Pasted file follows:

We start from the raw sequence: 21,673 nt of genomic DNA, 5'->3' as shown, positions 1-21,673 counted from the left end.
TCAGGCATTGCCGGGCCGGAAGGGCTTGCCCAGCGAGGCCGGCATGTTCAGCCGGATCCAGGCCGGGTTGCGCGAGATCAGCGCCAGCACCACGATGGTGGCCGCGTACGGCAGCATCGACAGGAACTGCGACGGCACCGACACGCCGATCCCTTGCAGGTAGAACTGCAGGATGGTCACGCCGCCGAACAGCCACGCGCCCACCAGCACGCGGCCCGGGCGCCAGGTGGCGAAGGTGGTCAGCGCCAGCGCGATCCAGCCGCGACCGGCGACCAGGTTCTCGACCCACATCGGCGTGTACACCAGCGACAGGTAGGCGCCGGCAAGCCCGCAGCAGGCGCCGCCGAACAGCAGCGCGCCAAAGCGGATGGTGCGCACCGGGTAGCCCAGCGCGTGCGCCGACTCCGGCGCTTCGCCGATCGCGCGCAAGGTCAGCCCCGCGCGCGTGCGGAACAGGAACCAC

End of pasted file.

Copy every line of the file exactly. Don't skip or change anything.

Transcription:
We start from the raw sequence: 21,673 nt of genomic DNA, 5'->3' as shown, positions 1-21,673 counted from the left end.
TCAGGCATTGCCGGGCCGGAAGGGCTTGCCCAGCGAGGCCGGCATGTTCAGCCGGATCCAGGCCGGGTTGCGCGAGATCAGCGCCAGCACCACGATGGTGGCCGCGTACGGCAGCATCGACAGGAACTGCGACGGCACCGACACGCCGATCCCTTGCAGGTAGAACTGCAGGATGGTCACGCCGCCGAACAGCCACGCGCCCACCAGCACGCGGCCCGGGCGCCAGGTGGCGAAGGTGGTCAGCGCCAGCGCGATCCAGCCGCGACCGGCGACCAGGTTCTCGACCCACATCGGCGTGTACACCAGCGACAGGTAGGCGCCGGCAAGCCCGCAGCAGGCGCCGCCGAACAGCAGCGCGCCAAAGCGGATGGTGCGCACCGGGTAGCCCAGCGCGTGCGCCGACTCCGGCGCTTCGCCGATCGCGCGCAAGGTCAGCCCCGCGCGCGTGCGGAACAGGAACCAC